The Barrie Police Service is investigating an alleged assault that occurred at around 2:25 a.m. on Aug. 8 in downtown Barrie. Four men were allegedly assaulted near 34 Dunlop St. E., in an alley that runs between Collier Street and Dunlop Street East. According to police, the men were transported to a local hospital by ambulance and treated for non-life-threatening injuries. Police are requesting assistance from the public. Anyone with information or video is asked to contact Sgt. Parcells at , ext. 2758, or Crime Stoppers at .

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Research shows COVID-19 may have set students back up to a year in math and literacy

Ontario appears to have entered the fourth wave of the pandemic and, with only weeks to go until the start of another school year, is seeing rising numbers of COVID-19 cases and hospitalizations.  Chief Medical Officer of Health Dr. Kieran Moore has said he’s confident the province can avoid any closures this academic year, but only time will tell if he’s right. The last academic year was interrupted several times by high school and elementary school closures that saw students learning from home, and the Organisation for Economic Co-operation and Development has called COVID-19 school closures the “greatest disruption in educational opportunity worldwide in a generation,” affecting 90 per cent of the students globally. Janice Aurini, sociology professor at the University of Waterloo and expert in education inequality, says a is showing the effects of past closures are already a problem. Aurini said conducted in other countries, such as Brazil, shows students have made little to no learning progress with online schooling, and that parents whose children have fallen behind are more likely to express concern about their children’s well-being.  “These data are troubling, and education and health leaders will have to balance the potential risks of COVID-19 with emerging research about the negative impacts of school closures and remote learning on not just learning but also children’s well-being,” Aurini said. There&#82 […]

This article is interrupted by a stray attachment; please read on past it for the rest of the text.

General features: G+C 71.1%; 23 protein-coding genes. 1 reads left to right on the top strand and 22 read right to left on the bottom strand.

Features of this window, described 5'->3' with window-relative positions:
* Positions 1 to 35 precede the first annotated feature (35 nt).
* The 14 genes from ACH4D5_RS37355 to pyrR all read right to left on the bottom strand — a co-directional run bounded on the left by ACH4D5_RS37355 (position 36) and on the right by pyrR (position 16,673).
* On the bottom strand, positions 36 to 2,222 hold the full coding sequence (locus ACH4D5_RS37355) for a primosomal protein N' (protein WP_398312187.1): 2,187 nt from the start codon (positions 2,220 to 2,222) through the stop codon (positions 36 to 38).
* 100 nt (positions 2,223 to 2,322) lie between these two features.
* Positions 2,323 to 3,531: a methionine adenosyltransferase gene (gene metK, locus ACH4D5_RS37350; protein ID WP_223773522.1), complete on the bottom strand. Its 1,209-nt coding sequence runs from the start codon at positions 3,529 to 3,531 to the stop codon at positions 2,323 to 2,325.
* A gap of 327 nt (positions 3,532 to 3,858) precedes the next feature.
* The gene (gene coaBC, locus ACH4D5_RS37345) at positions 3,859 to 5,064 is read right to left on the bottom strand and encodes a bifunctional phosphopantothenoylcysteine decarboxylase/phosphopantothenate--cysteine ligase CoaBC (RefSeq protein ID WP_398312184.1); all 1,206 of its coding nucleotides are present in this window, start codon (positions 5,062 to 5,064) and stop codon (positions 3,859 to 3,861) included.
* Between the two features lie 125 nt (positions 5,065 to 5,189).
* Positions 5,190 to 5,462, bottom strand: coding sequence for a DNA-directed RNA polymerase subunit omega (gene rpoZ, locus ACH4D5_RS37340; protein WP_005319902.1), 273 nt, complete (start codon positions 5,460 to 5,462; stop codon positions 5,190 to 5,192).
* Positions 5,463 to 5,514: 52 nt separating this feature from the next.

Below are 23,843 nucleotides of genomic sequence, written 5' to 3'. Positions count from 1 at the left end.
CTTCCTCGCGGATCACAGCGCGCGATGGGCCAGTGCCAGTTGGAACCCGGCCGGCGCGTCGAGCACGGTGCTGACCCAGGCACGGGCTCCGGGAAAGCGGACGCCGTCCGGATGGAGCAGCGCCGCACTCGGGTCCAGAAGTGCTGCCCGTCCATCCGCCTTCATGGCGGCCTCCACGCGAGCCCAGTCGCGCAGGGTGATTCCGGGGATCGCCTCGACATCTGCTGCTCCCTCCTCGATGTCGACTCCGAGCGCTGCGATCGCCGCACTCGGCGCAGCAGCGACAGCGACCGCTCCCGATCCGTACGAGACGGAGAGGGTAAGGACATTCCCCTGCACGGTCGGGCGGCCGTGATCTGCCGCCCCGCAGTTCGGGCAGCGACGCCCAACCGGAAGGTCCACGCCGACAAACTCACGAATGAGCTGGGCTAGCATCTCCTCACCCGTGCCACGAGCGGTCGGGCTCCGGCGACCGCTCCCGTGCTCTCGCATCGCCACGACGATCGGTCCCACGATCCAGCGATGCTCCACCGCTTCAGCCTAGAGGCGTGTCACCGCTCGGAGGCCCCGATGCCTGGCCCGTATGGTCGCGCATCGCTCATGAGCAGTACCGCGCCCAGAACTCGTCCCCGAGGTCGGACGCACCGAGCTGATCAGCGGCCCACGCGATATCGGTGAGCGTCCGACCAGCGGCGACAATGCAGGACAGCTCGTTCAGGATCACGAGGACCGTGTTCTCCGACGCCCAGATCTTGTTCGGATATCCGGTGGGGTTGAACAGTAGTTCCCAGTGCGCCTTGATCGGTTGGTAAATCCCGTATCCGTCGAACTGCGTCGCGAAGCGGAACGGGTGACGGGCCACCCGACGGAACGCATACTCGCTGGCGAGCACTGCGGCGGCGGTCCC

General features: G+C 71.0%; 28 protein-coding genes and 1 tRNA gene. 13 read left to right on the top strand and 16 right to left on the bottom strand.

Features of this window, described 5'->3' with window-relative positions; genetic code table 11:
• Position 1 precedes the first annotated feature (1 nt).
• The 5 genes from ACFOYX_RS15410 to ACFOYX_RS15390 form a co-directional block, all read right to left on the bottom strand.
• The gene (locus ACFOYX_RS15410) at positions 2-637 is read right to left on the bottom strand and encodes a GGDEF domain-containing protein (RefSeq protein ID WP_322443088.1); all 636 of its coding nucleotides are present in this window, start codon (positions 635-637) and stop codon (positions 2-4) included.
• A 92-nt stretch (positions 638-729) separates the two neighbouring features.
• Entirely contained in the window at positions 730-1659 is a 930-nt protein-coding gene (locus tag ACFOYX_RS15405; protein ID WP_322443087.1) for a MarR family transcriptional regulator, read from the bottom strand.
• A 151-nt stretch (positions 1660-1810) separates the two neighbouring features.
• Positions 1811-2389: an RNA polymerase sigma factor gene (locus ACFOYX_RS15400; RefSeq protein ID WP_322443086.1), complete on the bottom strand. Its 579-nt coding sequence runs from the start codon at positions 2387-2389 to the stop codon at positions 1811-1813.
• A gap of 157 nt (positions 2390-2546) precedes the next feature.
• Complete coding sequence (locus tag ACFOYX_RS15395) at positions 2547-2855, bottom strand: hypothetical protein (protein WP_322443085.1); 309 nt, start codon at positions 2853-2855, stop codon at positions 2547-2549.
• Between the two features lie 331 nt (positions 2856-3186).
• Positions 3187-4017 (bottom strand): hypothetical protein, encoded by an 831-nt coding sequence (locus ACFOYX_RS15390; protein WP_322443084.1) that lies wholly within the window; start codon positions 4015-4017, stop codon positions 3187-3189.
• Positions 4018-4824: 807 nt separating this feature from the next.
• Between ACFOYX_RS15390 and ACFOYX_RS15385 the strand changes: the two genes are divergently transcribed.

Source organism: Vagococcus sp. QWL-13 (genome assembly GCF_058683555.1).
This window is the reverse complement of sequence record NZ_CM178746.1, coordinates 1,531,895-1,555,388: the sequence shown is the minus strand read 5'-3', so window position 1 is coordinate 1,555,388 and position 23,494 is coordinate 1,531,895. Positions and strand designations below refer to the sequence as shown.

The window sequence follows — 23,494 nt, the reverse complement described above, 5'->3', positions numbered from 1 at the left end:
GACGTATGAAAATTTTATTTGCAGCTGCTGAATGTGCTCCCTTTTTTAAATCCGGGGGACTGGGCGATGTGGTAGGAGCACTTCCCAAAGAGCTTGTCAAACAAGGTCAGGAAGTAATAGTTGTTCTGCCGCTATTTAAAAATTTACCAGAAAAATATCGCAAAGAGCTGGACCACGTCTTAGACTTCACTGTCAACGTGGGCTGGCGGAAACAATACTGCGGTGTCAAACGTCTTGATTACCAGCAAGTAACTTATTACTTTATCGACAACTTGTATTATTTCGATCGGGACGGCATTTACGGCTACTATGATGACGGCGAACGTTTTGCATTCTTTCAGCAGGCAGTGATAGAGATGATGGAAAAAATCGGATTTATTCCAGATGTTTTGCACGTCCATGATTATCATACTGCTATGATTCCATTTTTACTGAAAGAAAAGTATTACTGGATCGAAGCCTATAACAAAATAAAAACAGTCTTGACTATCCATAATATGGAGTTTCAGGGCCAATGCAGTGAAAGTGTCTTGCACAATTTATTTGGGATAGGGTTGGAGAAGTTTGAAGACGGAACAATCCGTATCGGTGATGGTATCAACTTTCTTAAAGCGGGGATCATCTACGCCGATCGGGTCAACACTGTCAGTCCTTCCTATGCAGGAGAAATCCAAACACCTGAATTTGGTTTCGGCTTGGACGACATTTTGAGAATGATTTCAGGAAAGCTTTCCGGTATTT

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‘There is still much danger ahead:’ COVID-19 variants are spreading fast across Ontario, top doctor says

Ontario’s progress in lowering COVID-19 has “stalled” and cases are up 15 per cent in a week with more people out and about as contagious variants take a deeper hold, says a leader of the science table advising Premier Doug Ford. “The risk of catching the disease has increased,” Adalsteinn Brown, head of the Dalla Lana School of Public Health, warned as he presented new computer modelling that shows new infections rising from 1,099 Thursday to about 2,000 daily in early April in a best-case scenario. “There is still much danger ahead.” Statistics released by the province showed 43 per cent or 469 of the new cases reported Thursday are variants, up from one-third a week ago. Those case samples will go for genomic sequencing to determine the strain. Brown said that, as predicted several weeks ago, cases of older, more traditional strains of COVID are falling as fast as the new strains — now dominant in the United Kingdom, South Africa, Brazil and elsewhere — are rising. “Two pandemics are playing out,” he told a briefing with Ontario’s chief medical officer, Dr. David Williams. “The new variants are not under control.” Two-thirds of the 34 regional health units in Ontario are seeing increases in cases with about half of them experiencing growth of 30 per cent or more as restrictions on businesses have eased, he added. On Friday, the province will use its so-called “emergency brake” t […]